The Path Of the Just: Is Mussar the ‘New Kabbalah’?

The Polymath

By Jay Michaelson

Published February 28, 2008, issue of March 07, 2008.
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Everyday Holiness: The Jewish Spiritual Path of Mussar

By Alan Morinis
Trumpeter, 335 pages, $24.95

A Responsible Life: The Spiritual Path of Mussar
By Ira Stone
Aviv Press, 320 pages, $17.95.

How do you become a better person? A simple question, it would seem, but there are no easy answers — and no agreement as to which of the many paths toward self-improvement is most efficacious. In general, the mainstream Jewish path has been one of heteronomy: conforming one’s behavior to externally defined norms. Other systems, such as the teachings of Jesus and those of the Buddha, focus more on internally purifying the heart than on externally governing particular behaviors — some with an emphasis on self-love and affirmation, others on self-critique and self-abnegation. Well, the jury is still out.

Mussar, the moralistic movement within Eastern European Judaism that had its zenith at the turn of the last century, tends more toward the latter strains. It recognizes that, as Nachmanides (and Jesus) said, one can obey all the laws and still be a scoundrel (naval bi-rishut ha-Torah), and so it focuses instead on rectifying the middot, or character traits, from within. The general contours of Mussar practice are straightforward: introspection and self-accounting (cheshbon ha’nefesh) to determine where one is falling short, and a variety of techniques to improve one’s behavior, ranging from the mundane (such as repeating maxims of good behavior) to the bizarre (such as inviting ridicule in order to cultivate humility).

Perhaps surprisingly, Mussar, which in its extreme forms can involve asceticism, piety and self-abnegation — not to mention hyper-scrupulous observance of the commandments — has undergone something of a renaissance in recent years, prompting some to label it the “new Kabbalah,” i.e., the latest Jewish spiritual trend. Two recent books by two founders of new schools of Mussar illustrate the appeal, but perhaps also the shortcomings, of this old-new wisdom.

Alan Morinis’s “Everyday Holiness: The Jewish Spiritual Path of Mussar” is a readable, engaging, friendly book — quite at odds with Mussar’s reputation for piety and, well, sourness. Morinis came late to Jewish observance and spiritual practice; his last book, “Climbing Jacob’s Ladder,” told his story of evolution from Rhodes scholar and Hollywood mogul to Mussar-practicing yid. While many such baalei teshuvah are overzealous in their observance and fundamentalist in their zeal, Morinis has maintained an even keel; he writes as one besotted with the Jewish path, but not so intoxicated as to forget the conventions of the secular. He’s an accessible guide, and a sober one.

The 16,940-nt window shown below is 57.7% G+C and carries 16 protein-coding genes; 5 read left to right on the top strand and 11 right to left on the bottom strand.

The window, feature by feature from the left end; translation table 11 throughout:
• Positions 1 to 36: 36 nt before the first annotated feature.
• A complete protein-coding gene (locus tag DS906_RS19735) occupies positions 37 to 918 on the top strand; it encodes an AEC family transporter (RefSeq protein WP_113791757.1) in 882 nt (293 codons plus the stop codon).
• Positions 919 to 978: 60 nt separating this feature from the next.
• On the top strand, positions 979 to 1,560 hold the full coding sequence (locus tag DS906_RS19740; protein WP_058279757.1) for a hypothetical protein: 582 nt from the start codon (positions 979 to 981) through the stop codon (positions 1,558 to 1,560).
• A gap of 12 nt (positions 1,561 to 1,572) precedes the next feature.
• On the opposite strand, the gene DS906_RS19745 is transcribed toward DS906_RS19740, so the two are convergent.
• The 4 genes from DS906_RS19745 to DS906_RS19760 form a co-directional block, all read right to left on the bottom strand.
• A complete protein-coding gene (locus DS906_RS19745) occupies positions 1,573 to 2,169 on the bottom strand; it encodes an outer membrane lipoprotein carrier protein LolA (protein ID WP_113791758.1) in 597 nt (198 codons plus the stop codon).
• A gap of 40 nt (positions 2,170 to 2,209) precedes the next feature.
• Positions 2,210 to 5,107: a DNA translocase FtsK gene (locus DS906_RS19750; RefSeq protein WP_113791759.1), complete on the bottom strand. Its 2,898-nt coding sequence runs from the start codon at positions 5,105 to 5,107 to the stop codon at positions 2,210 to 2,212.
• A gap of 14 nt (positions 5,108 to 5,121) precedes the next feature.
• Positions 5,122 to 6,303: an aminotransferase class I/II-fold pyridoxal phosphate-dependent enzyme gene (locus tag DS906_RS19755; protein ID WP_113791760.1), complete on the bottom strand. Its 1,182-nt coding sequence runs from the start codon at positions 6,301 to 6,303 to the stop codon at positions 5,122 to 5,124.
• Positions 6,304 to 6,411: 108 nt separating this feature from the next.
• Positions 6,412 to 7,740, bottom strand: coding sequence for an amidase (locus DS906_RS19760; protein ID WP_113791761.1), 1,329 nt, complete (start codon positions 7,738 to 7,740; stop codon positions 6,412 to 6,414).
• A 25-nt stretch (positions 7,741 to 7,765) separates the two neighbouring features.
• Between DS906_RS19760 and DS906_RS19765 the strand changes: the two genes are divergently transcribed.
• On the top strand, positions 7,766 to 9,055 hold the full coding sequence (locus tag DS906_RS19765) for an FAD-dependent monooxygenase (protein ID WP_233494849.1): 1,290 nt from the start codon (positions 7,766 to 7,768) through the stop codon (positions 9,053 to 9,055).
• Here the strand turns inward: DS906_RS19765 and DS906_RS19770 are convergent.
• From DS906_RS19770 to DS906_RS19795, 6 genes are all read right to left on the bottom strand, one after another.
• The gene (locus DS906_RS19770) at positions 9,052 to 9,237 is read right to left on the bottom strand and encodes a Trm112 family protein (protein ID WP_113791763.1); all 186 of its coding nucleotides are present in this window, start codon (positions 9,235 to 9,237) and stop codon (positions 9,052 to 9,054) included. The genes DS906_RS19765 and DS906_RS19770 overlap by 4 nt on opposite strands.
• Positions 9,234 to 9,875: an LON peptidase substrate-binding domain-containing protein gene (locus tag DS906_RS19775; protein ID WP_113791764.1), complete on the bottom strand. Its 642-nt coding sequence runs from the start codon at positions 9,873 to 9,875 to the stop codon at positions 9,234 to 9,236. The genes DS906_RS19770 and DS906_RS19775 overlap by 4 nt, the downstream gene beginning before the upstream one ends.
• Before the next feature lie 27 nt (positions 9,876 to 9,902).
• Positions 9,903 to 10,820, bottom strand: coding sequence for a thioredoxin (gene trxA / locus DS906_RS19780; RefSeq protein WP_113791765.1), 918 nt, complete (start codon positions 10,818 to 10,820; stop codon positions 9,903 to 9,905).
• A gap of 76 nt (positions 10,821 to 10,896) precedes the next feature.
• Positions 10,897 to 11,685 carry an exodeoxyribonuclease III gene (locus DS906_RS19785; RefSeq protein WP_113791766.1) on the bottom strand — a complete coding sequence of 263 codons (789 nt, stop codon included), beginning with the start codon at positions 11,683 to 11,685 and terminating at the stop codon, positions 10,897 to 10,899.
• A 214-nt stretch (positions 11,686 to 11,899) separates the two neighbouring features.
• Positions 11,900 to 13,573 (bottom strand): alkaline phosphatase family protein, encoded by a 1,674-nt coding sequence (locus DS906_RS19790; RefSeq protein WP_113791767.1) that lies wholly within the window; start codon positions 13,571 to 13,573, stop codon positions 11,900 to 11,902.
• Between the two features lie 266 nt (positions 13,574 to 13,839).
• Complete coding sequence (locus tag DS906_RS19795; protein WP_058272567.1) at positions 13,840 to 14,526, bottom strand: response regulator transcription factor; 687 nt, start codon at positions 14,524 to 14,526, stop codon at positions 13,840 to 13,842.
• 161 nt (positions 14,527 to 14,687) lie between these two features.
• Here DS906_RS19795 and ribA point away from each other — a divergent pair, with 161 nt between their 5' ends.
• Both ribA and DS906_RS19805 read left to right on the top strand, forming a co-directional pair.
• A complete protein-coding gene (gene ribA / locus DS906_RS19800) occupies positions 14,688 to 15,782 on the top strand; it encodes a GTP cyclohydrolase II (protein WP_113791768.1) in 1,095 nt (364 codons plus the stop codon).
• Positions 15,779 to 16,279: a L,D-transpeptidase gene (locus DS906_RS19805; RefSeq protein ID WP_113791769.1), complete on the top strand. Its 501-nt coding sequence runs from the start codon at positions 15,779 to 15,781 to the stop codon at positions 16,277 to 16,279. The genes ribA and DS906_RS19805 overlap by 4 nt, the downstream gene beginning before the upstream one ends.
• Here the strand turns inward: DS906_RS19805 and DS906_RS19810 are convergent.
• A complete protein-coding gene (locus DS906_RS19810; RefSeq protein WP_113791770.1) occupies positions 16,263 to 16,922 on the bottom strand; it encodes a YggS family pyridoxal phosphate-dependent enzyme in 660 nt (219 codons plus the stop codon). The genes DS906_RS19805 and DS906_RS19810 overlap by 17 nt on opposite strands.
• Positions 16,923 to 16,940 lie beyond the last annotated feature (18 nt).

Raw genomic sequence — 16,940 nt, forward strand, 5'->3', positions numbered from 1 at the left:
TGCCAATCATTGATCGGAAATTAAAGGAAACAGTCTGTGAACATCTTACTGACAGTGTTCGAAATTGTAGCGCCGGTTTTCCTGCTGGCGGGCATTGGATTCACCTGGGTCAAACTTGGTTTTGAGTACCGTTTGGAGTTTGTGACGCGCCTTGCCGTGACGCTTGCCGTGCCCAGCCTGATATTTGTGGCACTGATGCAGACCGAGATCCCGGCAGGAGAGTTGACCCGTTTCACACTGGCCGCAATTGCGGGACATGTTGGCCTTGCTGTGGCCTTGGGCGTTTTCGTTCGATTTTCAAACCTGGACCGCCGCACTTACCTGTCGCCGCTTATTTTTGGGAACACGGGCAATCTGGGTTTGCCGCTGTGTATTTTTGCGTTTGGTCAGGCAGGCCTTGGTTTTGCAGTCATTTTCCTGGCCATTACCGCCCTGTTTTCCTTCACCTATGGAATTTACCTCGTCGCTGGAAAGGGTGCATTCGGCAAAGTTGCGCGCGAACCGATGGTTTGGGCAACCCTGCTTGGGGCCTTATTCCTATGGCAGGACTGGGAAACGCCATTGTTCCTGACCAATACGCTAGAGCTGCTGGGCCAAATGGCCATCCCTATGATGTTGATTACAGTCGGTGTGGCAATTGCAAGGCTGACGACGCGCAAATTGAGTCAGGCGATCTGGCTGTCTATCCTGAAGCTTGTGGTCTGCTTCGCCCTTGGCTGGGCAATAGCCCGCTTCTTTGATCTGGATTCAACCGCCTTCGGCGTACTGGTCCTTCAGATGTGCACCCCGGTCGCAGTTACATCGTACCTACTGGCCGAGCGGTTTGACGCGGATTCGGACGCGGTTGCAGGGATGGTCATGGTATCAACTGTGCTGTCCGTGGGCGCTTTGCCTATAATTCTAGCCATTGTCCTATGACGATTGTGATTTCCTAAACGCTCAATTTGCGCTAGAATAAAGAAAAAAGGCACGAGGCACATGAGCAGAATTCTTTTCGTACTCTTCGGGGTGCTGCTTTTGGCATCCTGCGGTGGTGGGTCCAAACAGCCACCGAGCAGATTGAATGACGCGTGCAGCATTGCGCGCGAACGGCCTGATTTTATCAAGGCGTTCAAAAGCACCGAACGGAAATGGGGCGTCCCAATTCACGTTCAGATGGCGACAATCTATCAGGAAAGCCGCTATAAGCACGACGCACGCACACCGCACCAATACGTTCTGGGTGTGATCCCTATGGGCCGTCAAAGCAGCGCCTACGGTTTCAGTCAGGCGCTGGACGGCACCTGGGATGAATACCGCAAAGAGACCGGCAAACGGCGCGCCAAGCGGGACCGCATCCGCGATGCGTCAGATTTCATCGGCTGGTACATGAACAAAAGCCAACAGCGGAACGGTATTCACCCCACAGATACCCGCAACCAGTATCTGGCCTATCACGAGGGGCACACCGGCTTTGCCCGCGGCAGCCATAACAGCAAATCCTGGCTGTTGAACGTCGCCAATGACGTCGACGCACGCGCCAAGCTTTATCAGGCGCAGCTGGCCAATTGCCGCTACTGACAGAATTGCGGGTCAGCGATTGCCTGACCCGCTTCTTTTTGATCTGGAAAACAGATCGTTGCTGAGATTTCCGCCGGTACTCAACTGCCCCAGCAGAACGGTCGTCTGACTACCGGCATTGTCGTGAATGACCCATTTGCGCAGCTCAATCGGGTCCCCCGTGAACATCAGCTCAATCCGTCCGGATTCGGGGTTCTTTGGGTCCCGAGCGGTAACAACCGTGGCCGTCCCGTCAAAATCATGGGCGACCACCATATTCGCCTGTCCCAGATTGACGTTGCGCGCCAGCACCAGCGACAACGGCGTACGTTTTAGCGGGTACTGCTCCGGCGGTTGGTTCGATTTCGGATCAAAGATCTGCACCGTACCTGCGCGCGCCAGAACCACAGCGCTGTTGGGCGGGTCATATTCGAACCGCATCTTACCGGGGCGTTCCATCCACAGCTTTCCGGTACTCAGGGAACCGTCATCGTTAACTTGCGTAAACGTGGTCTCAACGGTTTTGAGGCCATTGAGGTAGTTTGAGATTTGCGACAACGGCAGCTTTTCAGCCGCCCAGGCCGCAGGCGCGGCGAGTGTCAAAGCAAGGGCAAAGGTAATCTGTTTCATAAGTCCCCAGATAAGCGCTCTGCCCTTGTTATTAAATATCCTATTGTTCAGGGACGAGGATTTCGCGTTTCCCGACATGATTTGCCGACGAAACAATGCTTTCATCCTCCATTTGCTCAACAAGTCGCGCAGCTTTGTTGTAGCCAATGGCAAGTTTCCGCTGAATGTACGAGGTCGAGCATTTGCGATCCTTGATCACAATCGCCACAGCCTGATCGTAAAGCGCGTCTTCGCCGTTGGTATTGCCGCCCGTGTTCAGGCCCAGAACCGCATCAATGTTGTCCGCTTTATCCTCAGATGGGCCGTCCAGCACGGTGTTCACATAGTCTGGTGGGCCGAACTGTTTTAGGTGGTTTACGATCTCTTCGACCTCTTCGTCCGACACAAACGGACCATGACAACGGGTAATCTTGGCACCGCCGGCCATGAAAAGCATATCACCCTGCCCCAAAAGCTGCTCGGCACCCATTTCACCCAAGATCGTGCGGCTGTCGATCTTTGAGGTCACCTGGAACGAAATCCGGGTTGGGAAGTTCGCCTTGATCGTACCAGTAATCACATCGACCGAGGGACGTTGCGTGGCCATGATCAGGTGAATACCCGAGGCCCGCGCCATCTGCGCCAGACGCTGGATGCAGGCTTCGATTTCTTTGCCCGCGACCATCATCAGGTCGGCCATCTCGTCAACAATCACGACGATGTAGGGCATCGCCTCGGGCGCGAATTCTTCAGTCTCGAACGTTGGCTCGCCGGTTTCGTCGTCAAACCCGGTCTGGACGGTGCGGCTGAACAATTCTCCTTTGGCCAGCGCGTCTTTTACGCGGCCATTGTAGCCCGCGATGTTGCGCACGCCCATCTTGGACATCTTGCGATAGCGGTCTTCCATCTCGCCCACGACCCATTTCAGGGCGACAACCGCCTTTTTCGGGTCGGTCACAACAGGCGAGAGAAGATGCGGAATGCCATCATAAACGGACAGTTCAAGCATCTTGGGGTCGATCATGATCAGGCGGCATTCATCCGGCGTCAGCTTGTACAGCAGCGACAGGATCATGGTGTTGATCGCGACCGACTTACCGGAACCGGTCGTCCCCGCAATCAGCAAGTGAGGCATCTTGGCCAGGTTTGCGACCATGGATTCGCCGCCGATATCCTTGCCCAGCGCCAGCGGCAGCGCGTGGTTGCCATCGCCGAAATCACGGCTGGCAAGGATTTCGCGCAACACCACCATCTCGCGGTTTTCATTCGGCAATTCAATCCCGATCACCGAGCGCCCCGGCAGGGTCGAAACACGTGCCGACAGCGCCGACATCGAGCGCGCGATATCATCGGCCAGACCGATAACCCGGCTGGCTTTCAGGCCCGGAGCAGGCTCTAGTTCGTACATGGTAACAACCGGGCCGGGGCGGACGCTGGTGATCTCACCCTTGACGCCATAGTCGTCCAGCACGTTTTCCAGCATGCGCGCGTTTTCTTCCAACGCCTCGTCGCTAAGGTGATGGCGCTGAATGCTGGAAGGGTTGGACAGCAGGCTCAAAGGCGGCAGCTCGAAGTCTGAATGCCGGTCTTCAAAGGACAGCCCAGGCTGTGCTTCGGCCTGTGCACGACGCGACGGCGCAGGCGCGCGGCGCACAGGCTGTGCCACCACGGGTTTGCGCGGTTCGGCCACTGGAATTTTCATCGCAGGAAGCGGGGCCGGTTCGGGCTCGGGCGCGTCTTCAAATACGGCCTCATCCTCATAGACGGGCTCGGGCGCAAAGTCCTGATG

“Everyday Holiness” is clearly written for the layperson, and much of the book has a familiarity to it that, to this reader at least, diminished the novelty (some would say weirdness) of Mussar practice. For example, more than half the book is devoted to enumerating 18 virtues on which one might focus one’s attention — an appendix to the book lists over 50 more — with the sorts of anecdotes and exhortations one regularly finds in self-help literature. Morinis is a better writer than most, and he avoids the clichés and tautologies that make much self-improvement literature insufferably obvious. But there’s little new here; don’t we all know that it is good to be generous, patient and kind?

Where “Everyday Holiness” excels is where it explores how Mussar is different from, rather than similar to, what we already know. Here, Morinis is again an affable guide, prescribing daily, weekly and yearly practices to translate the generalities of ethics into the particularities of daily life. For instance, he advocates selecting 13 midot and focusing on each for one week at a time — four cycles of the 13 each year. For each week, Morinis exhorts the reader to awaken with meditation or study on the attribute in question, spend the day increasing one’s sensitivity to it — both practices remarkably similar to Vipassana, or Buddhist insight meditation — and then end each day with a written cheshbon ha’nefesh that evaluates one’s progress.

I’ve not tried this practice at any serious length, and so cannot comment on its efficacy. Certainly, it seems valuable to focus one’s moral attention on a limited set of qualities, not least because it renders the vast task of self-improvement more manageable and defined — next week, I’ll worry about humility; this week, I’m focused on trust. It’s also doubtless true that any structured attention to one’s ethical habits is likely to improve one’s behavior.